• Re:Self-restraint (Score:5, Insightful)

    by Xiver (13712) on Friday December 06, 2013 @09:39AM (#45618359)
    When the executive branch of government refuses to enforce the law, the legislative branch's only real recourse is impeachment. Is that what you are advocating?
  • by FudRucker (866063) on Friday December 06, 2013 @09:50AM (#45618453)
    dont expect the truth from that snake
  • by RoccamOccam (953524) on Friday December 06, 2013 @10:13AM (#45618635)
    Does the NSA get around the restrictions on spying on US citizens by allowing/encouraging Great Britain (for example) to spy on us (and vice versa) and then sharing the data? If so, has that behavior been documented?
  • by Sir_Eptishous (873977) on Friday December 06, 2013 @10:31AM (#45618813) Homepage
    You have to understand his target market. The majority of Americans don't know who the founding fathers were and don't care.

    They can't find Viet Nam on a world map let alone Iraq. They don't know what the three brances of the federal government are...

    But Goddamned if they don't know about Instagramming, lolcats, Jersey Shore, Justin Bieber, endless shrimp Thursdays at Red Lobster and buying t-shirts at Wal-Mart and wearing them until they are dirty and buying another pack instead of washing them.

    This is the America he is talking to, not you or I.

    We are living in the modern Roman Empire.
    Bread and Circuses and all that.
  • Re:Self-restraint (Score:5, Insightful)

    by Gr8Apes (679165) on Friday December 06, 2013 @10:38AM (#45618885)
    The legislative branch could start by jailing Alexander and Clapper for contempt of Congress. No trial needed. They lied to Congress, it's on video recorded for the world to see. Then they can just start going down the list. The real problem there is there are a few Congress people that are on the NSA's side, and are in the committees that are supposed to have oversight. So they'll claim they knew, even when they didn't, neutering the rest of Congress. And everything keeps going the way it is.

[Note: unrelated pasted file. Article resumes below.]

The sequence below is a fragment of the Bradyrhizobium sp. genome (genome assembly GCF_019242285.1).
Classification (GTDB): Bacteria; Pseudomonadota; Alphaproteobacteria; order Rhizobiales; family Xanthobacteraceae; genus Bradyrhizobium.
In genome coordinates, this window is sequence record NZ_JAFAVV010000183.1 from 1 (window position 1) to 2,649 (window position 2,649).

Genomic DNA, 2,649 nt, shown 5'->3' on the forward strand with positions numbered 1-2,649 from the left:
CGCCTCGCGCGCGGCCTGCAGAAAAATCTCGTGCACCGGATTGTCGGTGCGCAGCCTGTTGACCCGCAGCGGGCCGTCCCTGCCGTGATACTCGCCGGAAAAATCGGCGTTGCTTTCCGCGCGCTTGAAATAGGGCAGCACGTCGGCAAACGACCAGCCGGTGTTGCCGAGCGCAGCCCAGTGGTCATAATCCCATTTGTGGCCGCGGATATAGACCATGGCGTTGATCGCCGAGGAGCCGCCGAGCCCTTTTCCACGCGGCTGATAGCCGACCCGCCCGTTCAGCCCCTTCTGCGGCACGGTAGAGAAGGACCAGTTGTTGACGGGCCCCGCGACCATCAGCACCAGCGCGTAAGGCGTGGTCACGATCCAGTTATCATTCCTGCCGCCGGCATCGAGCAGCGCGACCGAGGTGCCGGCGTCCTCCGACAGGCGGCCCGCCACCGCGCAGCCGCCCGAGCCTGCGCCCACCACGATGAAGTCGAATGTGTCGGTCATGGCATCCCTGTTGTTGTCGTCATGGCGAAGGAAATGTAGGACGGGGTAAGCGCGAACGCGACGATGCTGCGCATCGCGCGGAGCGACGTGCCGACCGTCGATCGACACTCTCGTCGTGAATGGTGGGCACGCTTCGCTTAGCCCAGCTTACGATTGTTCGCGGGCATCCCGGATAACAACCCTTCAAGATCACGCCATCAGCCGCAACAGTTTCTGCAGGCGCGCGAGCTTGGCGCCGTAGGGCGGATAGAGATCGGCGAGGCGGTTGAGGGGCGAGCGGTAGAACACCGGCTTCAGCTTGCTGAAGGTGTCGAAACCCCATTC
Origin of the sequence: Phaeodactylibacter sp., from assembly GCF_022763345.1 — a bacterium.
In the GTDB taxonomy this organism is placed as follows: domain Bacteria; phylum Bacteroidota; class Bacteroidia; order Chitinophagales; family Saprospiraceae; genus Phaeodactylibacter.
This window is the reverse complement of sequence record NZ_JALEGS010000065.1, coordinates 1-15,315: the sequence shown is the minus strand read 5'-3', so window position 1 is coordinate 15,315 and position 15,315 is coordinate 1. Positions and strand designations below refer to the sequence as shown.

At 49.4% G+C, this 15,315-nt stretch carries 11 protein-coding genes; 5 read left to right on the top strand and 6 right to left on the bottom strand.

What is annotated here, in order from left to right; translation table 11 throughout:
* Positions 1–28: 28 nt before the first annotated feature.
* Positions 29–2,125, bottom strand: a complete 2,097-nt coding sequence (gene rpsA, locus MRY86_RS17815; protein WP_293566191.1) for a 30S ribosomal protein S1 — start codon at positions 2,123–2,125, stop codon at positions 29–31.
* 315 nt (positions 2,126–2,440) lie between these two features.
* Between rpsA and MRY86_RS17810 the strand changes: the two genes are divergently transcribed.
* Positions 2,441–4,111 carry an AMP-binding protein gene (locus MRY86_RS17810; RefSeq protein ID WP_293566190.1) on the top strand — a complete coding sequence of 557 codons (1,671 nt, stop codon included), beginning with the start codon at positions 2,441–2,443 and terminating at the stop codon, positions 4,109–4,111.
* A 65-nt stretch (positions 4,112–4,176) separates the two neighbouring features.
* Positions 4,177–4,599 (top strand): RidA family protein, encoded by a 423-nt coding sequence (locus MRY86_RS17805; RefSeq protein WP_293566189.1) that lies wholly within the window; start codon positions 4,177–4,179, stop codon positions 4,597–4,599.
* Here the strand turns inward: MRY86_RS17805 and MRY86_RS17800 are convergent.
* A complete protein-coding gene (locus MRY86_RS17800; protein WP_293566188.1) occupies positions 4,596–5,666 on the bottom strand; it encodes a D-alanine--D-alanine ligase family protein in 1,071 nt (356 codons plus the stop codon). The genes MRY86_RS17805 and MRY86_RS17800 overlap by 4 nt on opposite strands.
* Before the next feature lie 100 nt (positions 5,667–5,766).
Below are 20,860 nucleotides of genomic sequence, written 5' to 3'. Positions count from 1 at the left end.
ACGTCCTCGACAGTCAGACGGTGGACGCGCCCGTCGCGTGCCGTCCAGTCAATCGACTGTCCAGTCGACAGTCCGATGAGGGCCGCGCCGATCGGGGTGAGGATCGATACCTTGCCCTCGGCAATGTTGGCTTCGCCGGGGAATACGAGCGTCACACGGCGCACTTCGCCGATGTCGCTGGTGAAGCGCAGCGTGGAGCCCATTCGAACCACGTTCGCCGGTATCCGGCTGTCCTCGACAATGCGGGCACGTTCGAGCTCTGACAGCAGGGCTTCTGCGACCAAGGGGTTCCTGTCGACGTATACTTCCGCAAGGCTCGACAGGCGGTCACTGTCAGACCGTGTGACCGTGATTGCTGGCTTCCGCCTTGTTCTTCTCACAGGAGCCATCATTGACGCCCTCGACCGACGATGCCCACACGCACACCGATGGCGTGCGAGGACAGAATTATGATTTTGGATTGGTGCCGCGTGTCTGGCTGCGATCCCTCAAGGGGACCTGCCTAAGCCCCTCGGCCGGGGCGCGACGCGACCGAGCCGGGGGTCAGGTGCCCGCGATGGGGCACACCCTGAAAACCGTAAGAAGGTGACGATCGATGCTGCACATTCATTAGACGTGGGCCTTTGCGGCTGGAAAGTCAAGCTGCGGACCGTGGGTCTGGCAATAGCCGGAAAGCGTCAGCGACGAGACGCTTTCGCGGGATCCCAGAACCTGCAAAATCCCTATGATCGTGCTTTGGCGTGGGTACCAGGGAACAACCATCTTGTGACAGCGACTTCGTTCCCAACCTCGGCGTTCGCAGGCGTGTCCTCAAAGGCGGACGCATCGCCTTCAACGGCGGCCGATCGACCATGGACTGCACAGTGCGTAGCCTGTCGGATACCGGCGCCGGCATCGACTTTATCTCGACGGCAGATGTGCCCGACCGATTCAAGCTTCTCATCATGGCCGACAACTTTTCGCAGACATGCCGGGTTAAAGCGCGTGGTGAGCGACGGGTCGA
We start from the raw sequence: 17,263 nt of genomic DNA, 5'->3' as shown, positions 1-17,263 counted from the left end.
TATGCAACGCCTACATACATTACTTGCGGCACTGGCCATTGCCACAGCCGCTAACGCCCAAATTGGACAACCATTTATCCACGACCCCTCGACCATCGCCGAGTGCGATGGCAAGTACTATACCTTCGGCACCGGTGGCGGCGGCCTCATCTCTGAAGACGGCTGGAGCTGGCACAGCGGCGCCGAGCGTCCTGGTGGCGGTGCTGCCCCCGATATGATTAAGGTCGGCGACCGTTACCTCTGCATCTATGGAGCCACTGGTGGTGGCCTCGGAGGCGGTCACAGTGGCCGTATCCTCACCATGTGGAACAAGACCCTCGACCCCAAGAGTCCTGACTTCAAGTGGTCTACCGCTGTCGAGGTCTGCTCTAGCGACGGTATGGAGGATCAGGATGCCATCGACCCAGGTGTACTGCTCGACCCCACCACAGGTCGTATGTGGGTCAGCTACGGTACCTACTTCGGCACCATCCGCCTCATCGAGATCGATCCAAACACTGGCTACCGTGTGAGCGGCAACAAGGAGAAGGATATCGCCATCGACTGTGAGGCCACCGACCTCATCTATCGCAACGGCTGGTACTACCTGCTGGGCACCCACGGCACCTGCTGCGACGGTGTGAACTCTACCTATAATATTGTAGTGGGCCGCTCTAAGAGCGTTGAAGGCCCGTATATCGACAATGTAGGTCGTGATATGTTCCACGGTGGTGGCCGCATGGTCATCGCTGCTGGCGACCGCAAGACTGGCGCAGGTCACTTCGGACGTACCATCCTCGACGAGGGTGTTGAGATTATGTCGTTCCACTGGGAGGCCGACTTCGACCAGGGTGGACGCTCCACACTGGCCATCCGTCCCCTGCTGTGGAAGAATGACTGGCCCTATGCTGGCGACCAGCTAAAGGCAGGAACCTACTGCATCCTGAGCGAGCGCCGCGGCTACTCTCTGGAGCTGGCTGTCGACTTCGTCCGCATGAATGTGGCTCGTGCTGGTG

• by Anonymous Coward on Friday December 06, 2013 @10:45AM (#45618947)

    Dear peasants,

    We in the government totally respect your silly, whimsical desire to foolish little things like rights and your privacy, even when we are blatantly violating your rights and privacy. It's as important to us as it is to you. In fact we respect your rights and privacy so much that we plan to violate them even more in the immediate future. Hey, no need to thank me, it's my job.

    Also, I completely agree with you that the NSA should be shut down and most of its workforce thrown in jail. That's why, just for you, I've given them a pat on the head, an increased budget and told them to carry on doing all the stuff you don't like and more. Because I'm such a nice guy and I'm completely on your side.

    Oh BTW down is up, black is white and slavery is freedom.

    Peace out,

    The Prez

  • Re:Next time.. (Score:5, Insightful)

    by Tyler Durden (136036) on Friday December 06, 2013 @10:55AM (#45619017)

    Well sure, but then you'd also do away with any existing protections from disproportionate power of the wealthy and corporations. So you'd be trading something out of a George Orwell novel to the modern equivalent of a work by Charles Dickens.